A striking perennial ornamental grass with feathery white plumes is hard to resist, and this one is a giant. At its mature size of up to 12 feet tall and 6 feet wide, it can be almost intimidating.
But it has a lot to offer. Where other grasses give way to shrubs and trees, pampas grass, Cortaderia selloana, holds its own as a landscape specimen, foundation plant, or living screen. The slightest breeze causes its foliage to rustle and sway, subtly adding motion and sound to the garden. With a minimal amount of care and maintenance, it will thrive season after season.
Growing Pampas Grass
This grassland native of South America has been planted in mild climates worldwide, from the United States to New Zealand and beyond. It grows best in full sun exposure and well-drained soil. It’s a tough plant that forms dense clumps of long, arching foliage.
The eight-foot-long grass blades have surprisingly sharp edges capable of cutting skin. In late summer, the plant sends up thick, straight flower stalks that end in huge white plumes, sometimes tinged in pink. The flowers on female plants are fuller and more impressive than those on male plants.
A heat-loving grass, pampas is at home in USDA hardiness zones 7 through 11, where it is mostly evergreen. It is marginally hardy in zone 6, where the foliage dies back each winter. In cool zones, plant it in a sheltered spot where it will receive early and midday winter sunshine, and receive protection from prevailing winds.
Planting for Success
At the plant store, you’ll find the species along with different named cultivars of pampas grass plants. Cultivars feature improvements such as compact growth habit, variegated foliage, intense bloom color, or better cold tolerance. Choose the one that best suits your location and aesthetic. The appearances may differ, but growing conditions are the same.
Dig the hole twice as wide as the container that the plant is growing in and about the same depth. Mix the soil that came from the hole with compost at a one-to-one ratio. Carefully remove the plant from the container, and gently loosen any tightly bound roots. Place the plant in the prepared hole, and make sure the soil surface of the root mass is slightly higher than the surrounding soil. Backfill the hole with the soil mixture. Press firmly on the soil to remove air pockets, then water deeply. Finally, cover the root zone with a two to three-inch layer of mulch.
Watering and Fertilization
This plant takes moisture extremes in stride. In its native environment, pampas grass survives flooding part of the year and severe, extended drought at other times. Once established, they are very drought tolerant.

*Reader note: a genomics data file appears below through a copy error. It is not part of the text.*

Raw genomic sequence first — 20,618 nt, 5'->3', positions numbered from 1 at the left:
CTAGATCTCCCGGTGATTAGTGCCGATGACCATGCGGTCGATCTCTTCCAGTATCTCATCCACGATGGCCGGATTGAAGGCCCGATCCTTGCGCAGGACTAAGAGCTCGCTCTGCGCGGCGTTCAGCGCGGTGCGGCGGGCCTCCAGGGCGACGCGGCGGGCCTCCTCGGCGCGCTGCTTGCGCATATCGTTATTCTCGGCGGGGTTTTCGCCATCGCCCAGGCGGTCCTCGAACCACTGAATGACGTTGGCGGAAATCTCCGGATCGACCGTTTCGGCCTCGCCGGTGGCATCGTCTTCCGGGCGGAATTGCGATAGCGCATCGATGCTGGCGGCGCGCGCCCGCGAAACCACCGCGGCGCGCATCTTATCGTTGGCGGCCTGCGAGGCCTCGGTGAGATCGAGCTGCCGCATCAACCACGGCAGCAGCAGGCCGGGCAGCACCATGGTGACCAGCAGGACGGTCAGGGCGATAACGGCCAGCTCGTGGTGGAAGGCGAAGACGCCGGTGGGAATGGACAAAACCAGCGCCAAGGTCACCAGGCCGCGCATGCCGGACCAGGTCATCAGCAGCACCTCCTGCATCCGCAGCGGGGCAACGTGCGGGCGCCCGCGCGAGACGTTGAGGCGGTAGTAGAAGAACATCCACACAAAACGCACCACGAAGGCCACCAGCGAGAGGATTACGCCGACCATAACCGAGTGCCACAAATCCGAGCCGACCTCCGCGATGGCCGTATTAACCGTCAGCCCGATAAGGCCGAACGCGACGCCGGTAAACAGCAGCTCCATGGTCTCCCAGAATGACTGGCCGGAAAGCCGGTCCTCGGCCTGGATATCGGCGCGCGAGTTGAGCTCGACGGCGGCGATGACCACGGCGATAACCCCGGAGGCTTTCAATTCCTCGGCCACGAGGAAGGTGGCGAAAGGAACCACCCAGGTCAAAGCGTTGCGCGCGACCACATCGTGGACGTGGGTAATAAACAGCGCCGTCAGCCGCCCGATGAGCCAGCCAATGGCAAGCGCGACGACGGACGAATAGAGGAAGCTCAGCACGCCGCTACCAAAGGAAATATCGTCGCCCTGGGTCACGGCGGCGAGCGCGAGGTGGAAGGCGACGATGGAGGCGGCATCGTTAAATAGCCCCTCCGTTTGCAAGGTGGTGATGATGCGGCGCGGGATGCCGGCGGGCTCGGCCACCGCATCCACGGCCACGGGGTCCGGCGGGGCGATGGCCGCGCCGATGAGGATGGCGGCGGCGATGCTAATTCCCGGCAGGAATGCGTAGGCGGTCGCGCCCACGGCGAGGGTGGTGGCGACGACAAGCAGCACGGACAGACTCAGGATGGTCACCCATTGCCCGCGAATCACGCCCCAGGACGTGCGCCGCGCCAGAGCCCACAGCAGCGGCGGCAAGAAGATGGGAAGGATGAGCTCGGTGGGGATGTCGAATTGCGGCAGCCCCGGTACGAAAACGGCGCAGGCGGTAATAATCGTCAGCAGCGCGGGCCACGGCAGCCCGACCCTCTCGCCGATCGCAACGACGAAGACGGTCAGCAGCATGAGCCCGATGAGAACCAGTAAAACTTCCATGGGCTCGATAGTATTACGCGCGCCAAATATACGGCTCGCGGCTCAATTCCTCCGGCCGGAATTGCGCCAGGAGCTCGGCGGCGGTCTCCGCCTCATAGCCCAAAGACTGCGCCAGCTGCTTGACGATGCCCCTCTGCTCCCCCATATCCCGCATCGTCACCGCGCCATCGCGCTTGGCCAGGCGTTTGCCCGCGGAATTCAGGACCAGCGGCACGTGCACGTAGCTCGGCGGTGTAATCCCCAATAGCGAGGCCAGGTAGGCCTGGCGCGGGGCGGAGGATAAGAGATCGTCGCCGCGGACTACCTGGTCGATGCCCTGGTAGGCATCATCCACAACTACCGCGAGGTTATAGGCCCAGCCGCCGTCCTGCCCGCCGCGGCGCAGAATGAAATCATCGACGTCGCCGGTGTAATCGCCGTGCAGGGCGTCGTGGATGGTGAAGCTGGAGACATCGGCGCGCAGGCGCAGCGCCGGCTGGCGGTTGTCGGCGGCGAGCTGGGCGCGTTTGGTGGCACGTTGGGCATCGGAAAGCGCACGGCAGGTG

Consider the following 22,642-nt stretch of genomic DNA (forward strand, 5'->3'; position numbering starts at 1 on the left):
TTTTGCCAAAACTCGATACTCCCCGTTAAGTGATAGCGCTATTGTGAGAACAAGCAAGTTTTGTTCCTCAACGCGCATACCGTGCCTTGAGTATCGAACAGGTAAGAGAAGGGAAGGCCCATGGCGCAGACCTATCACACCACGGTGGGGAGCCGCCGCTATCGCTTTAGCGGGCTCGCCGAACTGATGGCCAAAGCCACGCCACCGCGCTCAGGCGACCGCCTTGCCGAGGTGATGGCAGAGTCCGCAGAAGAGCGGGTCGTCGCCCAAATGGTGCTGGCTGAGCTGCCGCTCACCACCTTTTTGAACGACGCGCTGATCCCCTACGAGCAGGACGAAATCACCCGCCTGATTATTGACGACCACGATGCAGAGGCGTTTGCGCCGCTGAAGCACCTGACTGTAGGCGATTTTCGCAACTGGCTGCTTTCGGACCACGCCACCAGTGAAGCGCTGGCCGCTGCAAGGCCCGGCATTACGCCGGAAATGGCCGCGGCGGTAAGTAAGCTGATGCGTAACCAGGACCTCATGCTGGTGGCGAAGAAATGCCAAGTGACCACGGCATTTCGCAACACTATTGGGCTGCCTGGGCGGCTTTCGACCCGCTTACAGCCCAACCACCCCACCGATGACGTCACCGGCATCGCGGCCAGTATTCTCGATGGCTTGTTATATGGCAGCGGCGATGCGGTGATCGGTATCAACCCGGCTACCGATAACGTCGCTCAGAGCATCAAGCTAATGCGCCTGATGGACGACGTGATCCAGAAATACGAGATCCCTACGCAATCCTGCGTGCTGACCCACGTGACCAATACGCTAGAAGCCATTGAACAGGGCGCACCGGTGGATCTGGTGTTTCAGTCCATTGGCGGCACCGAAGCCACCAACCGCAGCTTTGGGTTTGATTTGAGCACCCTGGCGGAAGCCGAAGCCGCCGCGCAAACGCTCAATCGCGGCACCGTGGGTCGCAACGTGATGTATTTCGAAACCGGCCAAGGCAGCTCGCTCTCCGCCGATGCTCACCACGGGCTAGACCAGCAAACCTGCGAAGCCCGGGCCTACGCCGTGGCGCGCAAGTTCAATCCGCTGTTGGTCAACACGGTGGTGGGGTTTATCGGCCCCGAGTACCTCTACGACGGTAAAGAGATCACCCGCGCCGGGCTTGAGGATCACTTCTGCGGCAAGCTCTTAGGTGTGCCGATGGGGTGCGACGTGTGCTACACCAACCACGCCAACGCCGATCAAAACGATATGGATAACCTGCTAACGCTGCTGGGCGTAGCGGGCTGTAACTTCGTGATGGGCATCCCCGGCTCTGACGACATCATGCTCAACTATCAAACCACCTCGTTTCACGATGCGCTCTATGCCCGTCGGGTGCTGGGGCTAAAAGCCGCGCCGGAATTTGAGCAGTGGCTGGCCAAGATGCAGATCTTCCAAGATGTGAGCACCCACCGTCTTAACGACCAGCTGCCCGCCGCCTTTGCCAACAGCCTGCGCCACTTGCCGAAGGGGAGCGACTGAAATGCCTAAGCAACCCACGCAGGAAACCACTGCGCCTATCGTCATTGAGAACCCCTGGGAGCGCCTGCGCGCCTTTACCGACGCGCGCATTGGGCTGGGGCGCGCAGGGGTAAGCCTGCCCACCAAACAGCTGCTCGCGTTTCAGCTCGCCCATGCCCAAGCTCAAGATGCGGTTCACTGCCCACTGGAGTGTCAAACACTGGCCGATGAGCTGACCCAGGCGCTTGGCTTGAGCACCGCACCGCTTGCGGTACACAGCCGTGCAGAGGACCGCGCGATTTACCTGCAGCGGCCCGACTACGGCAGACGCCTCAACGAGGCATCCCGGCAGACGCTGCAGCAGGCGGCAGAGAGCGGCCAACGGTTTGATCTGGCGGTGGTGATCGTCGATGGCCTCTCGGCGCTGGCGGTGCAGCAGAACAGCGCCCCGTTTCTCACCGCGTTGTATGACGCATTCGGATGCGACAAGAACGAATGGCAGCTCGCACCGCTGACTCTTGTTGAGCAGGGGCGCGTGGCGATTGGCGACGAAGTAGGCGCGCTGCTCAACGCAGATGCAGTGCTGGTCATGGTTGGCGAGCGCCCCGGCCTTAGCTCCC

Water new plants regularly during the first growing season to promote a deep root system. In later years, irrigate with one inch of water per week when there is no rainfall to avoid brown leaf tips.
Pampas grass has no special plant food requirements but will happily thrive on residual nutrients leftover from a nearby lawn. Maintain a two to three-inch layer of organic mulch, such as wood chips, compost, or pine needles, and fertilize once per year with a balanced slow-release fertilizer.
Although it may seem like a hands-off plant, some routine maintenance is necessary to keep it looking good and in good health. In late winter or early spring each year, prune the foliage back just above ground level. Be sure to protect yourself with long sleeves, gloves, and safety glasses for this project. Bundle the foliage together with twine, and use power hedge shears or a chainsaw to cut it off 10 to 12 inches above the ground.
After three or four growing seasons, the plant will have become quite large. So large, in fact, that you may notice while cutting it back that the interior is becoming hollow. The outside roots continue to grow outward, but the interior root crown is dying from a lack of sunlight. This is a good time to dig up the entire plant. Use a sharp garden spade to cut away the good parts into about four healthy divisions. Then remove the dead portion of the crown. Replace the original with one of the divisions. Plant the others elsewhere, share them with friends, or compost them.
When It Becomes a Weed
Unfortunately, it’s not all softly swaying grass and pretty plumage. In some areas around the world, pampas grass has escaped cultivation to become a wild nuisance. In these places, it can out-compete native grasses without supplying local wildlife with the resources they need. In this case, it must be treated as an invasive weed. The simplest way to deal with it is to dig it out.
In much of the world, pampas grass simply thrives as a larger than life ornamental grass. It serves various purposes and looks great with just a small amount of routine care and maintenance.